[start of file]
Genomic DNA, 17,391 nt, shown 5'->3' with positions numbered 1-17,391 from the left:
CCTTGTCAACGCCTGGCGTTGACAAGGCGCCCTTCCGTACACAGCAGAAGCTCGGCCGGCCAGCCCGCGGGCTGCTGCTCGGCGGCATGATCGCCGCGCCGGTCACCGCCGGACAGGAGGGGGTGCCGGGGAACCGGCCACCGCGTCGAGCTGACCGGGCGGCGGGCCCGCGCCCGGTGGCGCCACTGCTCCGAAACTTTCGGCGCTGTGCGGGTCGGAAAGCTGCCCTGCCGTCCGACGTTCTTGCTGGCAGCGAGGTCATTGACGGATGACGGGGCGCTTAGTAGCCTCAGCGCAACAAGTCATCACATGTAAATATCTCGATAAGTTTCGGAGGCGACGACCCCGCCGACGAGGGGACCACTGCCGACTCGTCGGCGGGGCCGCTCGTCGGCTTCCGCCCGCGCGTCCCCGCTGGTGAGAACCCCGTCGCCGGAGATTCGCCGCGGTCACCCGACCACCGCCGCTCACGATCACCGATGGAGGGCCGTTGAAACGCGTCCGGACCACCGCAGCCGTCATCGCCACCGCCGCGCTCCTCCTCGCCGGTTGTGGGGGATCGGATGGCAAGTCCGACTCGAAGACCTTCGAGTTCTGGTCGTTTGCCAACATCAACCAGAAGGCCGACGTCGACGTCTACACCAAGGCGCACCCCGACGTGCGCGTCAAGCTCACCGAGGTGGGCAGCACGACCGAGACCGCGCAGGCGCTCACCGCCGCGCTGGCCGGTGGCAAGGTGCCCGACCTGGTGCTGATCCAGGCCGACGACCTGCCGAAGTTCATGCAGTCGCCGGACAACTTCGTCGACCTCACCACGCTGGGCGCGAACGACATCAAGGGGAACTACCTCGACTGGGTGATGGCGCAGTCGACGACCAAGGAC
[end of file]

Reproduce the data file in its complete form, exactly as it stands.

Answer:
Genomic DNA, 17,391 nt, shown 5'->3' with positions numbered 1-17,391 from the left:
CCTTGTCAACGCCTGGCGTTGACAAGGCGCCCTTCCGTACACAGCAGAAGCTCGGCCGGCCAGCCCGCGGGCTGCTGCTCGGCGGCATGATCGCCGCGCCGGTCACCGCCGGACAGGAGGGGGTGCCGGGGAACCGGCCACCGCGTCGAGCTGACCGGGCGGCGGGCCCGCGCCCGGTGGCGCCACTGCTCCGAAACTTTCGGCGCTGTGCGGGTCGGAAAGCTGCCCTGCCGTCCGACGTTCTTGCTGGCAGCGAGGTCATTGACGGATGACGGGGCGCTTAGTAGCCTCAGCGCAACAAGTCATCACATGTAAATATCTCGATAAGTTTCGGAGGCGACGACCCCGCCGACGAGGGGACCACTGCCGACTCGTCGGCGGGGCCGCTCGTCGGCTTCCGCCCGCGCGTCCCCGCTGGTGAGAACCCCGTCGCCGGAGATTCGCCGCGGTCACCCGACCACCGCCGCTCACGATCACCGATGGAGGGCCGTTGAAACGCGTCCGGACCACCGCAGCCGTCATCGCCACCGCCGCGCTCCTCCTCGCCGGTTGTGGGGGATCGGATGGCAAGTCCGACTCGAAGACCTTCGAGTTCTGGTCGTTTGCCAACATCAACCAGAAGGCCGACGTCGACGTCTACACCAAGGCGCACCCCGACGTGCGCGTCAAGCTCACCGAGGTGGGCAGCACGACCGAGACCGCGCAGGCGCTCACCGCCGCGCTGGCCGGTGGCAAGGTGCCCGACCTGGTGCTGATCCAGGCCGACGACCTGCCGAAGTTCATGCAGTCGCCGGACAACTTCGTCGACCTCACCACGCTGGGCGCGAACGACATCAAGGGGAACTACCTCGACTGGGTGATGGCGCAGTCGACGACCAAGGAC